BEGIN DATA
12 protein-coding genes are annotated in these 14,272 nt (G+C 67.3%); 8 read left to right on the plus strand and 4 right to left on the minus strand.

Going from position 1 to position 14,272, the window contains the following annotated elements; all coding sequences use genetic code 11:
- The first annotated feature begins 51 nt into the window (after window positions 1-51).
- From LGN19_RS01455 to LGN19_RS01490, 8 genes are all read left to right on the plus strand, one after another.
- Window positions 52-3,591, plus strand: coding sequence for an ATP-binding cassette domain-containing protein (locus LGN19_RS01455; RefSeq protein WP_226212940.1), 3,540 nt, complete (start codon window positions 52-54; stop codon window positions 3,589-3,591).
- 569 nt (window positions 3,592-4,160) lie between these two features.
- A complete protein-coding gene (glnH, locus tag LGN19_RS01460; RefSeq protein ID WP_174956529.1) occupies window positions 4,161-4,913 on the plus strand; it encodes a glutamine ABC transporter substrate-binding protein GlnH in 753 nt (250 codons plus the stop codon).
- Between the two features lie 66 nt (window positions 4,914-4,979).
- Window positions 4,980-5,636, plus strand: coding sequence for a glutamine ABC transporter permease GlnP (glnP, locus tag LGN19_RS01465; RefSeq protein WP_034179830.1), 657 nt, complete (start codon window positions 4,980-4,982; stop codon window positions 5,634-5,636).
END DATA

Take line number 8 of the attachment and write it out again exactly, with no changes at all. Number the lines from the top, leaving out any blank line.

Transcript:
- Between the two features lie 66 nt (window positions 4,914-4,979).